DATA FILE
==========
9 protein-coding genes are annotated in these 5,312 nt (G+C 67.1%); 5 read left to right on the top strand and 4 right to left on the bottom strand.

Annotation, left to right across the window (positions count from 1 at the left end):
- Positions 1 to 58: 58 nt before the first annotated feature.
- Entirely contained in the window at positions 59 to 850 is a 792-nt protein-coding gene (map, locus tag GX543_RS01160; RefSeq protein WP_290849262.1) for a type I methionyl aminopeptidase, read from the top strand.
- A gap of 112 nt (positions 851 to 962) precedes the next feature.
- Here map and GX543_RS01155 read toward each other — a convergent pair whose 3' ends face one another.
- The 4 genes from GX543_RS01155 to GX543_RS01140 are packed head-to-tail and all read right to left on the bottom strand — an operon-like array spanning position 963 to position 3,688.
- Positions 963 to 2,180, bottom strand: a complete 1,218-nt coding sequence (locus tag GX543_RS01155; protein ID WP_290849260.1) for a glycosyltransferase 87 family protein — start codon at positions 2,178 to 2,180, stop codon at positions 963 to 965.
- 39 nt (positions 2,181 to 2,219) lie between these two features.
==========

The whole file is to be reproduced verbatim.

9 protein-coding genes are annotated in these 5,312 nt (G+C 67.1%); 5 read left to right on the top strand and 4 right to left on the bottom strand.

Annotation, left to right across the window (positions count from 1 at the left end):
- Positions 1 to 58: 58 nt before the first annotated feature.
- Entirely contained in the window at positions 59 to 850 is a 792-nt protein-coding gene (map, locus tag GX543_RS01160; RefSeq protein WP_290849262.1) for a type I methionyl aminopeptidase, read from the top strand.
- A gap of 112 nt (positions 851 to 962) precedes the next feature.
- Here map and GX543_RS01155 read toward each other — a convergent pair whose 3' ends face one another.
- The 4 genes from GX543_RS01155 to GX543_RS01140 are packed head-to-tail and all read right to left on the bottom strand — an operon-like array spanning position 963 to position 3,688.
- Positions 963 to 2,180, bottom strand: a complete 1,218-nt coding sequence (locus tag GX543_RS01155; protein ID WP_290849260.1) for a glycosyltransferase 87 family protein — start codon at positions 2,178 to 2,180, stop codon at positions 963 to 965.
- 39 nt (positions 2,181 to 2,219) lie between these two features.